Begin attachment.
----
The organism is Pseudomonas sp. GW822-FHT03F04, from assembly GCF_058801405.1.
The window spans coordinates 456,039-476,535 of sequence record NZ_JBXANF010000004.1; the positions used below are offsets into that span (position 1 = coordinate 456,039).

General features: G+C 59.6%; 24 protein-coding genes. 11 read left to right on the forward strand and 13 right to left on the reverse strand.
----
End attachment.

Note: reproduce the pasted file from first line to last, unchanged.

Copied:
The organism is Pseudomonas sp. GW822-FHT03F04, from assembly GCF_058801405.1.
The window spans coordinates 456,039-476,535 of sequence record NZ_JBXANF010000004.1; the positions used below are offsets into that span (position 1 = coordinate 456,039).

General features: G+C 59.6%; 24 protein-coding genes. 11 read left to right on the forward strand and 13 right to left on the reverse strand.